Anew and juicy enemy has been added to the long list of enemies of the people, which grows longer all the time in the words of the right wing just as it grows smaller in political terms. Now that the "lefties" have almost evaporated from the political map, and the "opposition" that is responsible for everything has been swallowed up by the government, and now that the foreigners have been snared, and the "media" have almost been done away with, and the Palestinians have been pushed behind the separation wall and out of sight and mind, the new fifth column has popped up: Its terrifying name can be enjoyed when it is spat out between clenched teeth - the "anarchists."
The use of bombastic but hollow terms merely because they sound like catchy curses has become an integral part of public debate in Israel. It is true that among the trendy types, the students of cinema, the young couples, and those who have given up on finding apartments, there may be a single anarchist that is aware that Bakunin, Kropotkin, and Emma Goldman are not the names of restaurants in Tel Aviv's Nahalat Binyamin neighborhood. But to connect anyone or anything that is left of [the extreme rightwing activists] Moshe Feiglin, Itamar Ben-Gvir, and [Education Minister] Gideon Saar with the old ideology that aspired to annihilate any existing hierarchy and political order is no less ridiculous a joke than the attempt to connect the settlements and outposts with political Zionism.
If there is anarchy in Israel, it cannot be found in the protest movement, among those demanding equality, social justice and even peace, heaven forbid - those who are concerned with their future and wish to fit in to the existing order in a more egalitarian way. Also the fact that someone broke a windowpane during a demonstration or (Oh my God ) boycotted the White Night festivities does not make him an anarchist. Moreover, although the Miri Regevs and other substandard politicians have difficulty comprehending this, "even" the desire to bring down and replace the incumbent government is neither an anarchistic nor a terrorist act nor, at least until now, a criminal offense.
But if we are already discussing anarchy and anarchists, it would be worthwhile for those who are hitting them so hard to start looking in the right place: Let them look in the mirror, or at least in their milieu.
For, after all, where can one find those who want to change the regime and to revolt against it? Those who want to set up on the ruins of the state "a social order based on communal unions" (one of the definitions of anarchism )? Who are they who revolt against the kingdom, who don't give a damn about the law, who for years have imposed their agenda on others with violence? Who are they who blur the borders, who call the judicial system "rotten," who instigate those in the army to mutiny, and are then invited to lecture to them on motivation? Where are they who believe in "direct action, open defiance and opposition to any law and obstacle" (to quote the anarchist Emma Goldman )? Their hard core does not hang out at the trendy Tel Aviv boutiques or on the boulevards, but rather east of there, on the rocky hills. And not only there. Even in the government itself.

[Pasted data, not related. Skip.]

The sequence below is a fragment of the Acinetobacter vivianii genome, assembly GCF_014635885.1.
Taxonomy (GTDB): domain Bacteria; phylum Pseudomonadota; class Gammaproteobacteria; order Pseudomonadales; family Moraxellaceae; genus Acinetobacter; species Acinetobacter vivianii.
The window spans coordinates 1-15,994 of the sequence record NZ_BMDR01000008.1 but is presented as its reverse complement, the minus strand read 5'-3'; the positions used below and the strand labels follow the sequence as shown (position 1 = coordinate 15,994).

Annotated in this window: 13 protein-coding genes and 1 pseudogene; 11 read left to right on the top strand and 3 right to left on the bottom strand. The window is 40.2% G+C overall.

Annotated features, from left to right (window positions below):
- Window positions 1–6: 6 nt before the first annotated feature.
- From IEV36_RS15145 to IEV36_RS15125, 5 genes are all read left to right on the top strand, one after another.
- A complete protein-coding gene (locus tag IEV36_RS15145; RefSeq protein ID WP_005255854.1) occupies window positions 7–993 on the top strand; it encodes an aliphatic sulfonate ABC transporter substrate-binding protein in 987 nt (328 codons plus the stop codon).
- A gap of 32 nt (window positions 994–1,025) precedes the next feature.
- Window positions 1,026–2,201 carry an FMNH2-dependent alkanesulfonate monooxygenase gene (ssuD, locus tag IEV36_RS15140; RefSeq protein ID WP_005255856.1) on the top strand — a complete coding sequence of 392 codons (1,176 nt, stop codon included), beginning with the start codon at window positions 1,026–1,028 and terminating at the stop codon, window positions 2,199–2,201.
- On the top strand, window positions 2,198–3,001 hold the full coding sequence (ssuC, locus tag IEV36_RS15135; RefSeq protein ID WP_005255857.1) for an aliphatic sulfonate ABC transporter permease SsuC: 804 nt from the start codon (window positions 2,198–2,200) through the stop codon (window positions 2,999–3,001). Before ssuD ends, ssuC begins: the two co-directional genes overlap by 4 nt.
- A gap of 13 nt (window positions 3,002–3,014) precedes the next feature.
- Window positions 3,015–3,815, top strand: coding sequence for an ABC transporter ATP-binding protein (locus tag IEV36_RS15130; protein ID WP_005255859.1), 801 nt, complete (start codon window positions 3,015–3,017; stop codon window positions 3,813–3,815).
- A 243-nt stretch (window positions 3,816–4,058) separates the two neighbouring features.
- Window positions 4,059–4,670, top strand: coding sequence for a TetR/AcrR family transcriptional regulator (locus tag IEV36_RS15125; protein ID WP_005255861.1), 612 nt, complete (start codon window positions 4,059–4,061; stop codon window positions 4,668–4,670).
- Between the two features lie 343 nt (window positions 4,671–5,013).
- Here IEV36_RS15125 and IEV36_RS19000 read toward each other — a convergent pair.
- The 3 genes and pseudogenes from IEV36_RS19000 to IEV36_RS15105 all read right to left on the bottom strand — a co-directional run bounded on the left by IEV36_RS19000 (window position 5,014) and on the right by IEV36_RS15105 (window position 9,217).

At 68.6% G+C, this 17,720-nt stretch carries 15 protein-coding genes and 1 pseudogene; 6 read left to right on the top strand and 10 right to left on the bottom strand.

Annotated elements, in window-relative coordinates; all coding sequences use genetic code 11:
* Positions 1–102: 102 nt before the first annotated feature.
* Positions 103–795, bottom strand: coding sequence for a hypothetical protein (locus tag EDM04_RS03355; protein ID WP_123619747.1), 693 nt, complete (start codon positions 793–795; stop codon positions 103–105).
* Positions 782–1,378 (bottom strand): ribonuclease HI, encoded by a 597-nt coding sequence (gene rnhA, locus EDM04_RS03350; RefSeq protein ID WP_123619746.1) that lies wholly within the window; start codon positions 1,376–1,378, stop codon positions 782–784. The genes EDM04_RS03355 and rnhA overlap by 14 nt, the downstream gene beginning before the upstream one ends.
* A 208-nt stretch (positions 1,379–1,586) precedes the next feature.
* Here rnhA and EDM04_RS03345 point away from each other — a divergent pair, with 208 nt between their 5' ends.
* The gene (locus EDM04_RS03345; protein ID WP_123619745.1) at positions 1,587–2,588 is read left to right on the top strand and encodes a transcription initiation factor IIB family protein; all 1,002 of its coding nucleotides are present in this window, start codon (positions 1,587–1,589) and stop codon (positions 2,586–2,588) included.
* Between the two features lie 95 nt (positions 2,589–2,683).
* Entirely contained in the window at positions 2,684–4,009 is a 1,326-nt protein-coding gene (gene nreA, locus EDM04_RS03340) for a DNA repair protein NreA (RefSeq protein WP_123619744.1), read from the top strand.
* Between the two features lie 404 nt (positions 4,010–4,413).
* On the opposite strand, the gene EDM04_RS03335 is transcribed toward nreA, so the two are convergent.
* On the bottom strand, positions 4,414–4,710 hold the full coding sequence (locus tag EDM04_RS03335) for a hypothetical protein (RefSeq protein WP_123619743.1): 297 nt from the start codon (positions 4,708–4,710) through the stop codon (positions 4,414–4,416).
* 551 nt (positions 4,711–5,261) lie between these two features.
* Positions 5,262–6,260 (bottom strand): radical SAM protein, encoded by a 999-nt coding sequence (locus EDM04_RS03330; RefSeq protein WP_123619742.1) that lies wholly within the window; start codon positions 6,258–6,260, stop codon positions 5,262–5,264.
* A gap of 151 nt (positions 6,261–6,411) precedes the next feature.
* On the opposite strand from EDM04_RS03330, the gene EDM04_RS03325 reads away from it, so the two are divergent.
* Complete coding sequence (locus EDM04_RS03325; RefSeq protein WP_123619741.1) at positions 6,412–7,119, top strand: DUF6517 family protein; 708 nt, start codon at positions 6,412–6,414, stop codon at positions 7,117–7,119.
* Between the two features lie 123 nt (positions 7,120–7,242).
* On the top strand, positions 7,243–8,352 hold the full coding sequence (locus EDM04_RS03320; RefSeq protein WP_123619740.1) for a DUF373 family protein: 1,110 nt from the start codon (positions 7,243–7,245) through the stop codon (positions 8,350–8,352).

Here is an exercise for the summer vacation: Find the common denominator - other than the price - between the two grandiose engineering projects that the Netanyahu government recently announced it would adopt: The first was to carefully dismantle and transfer to another piece of occupied land the houses at Beit El's Ulpana neighborhood, with the added bonus of hundreds of apartments in high-rise buildings. The second idea is related to the "Altalena," the weapons ship of the pre-state underground, Etzel, that was sunk off the shores of Tel Aviv in June 1948 on orders of the government of the new State of Israel. That idea is to retrieve the wreckage of the ship from the depths of the sea for the purpose of, ah, for what purpose?
No one expects the present government to compete with, or to hold the views of, then-Prime Minister David Ben-Gurion who [gave the order and] described the cannon that sunk the Altalena as "holy" because in his eyes Etzel's attempt to land the ship was an unacceptable act of rebellion and anarchy. But don't worry - no bulldozer at an illegal outpost will be declared "holy;" ditto the saw that will dismantle the houses. On the contrary, it will be the rebellion that will be termed holy. Because on the scale between correctitude and anarchy, the current Israeli government has already made it abundantly clear where it stands: between the one and the other, with a wink and a nod; and actually closer to the other, and even that, only on a day when things are especially decisive.
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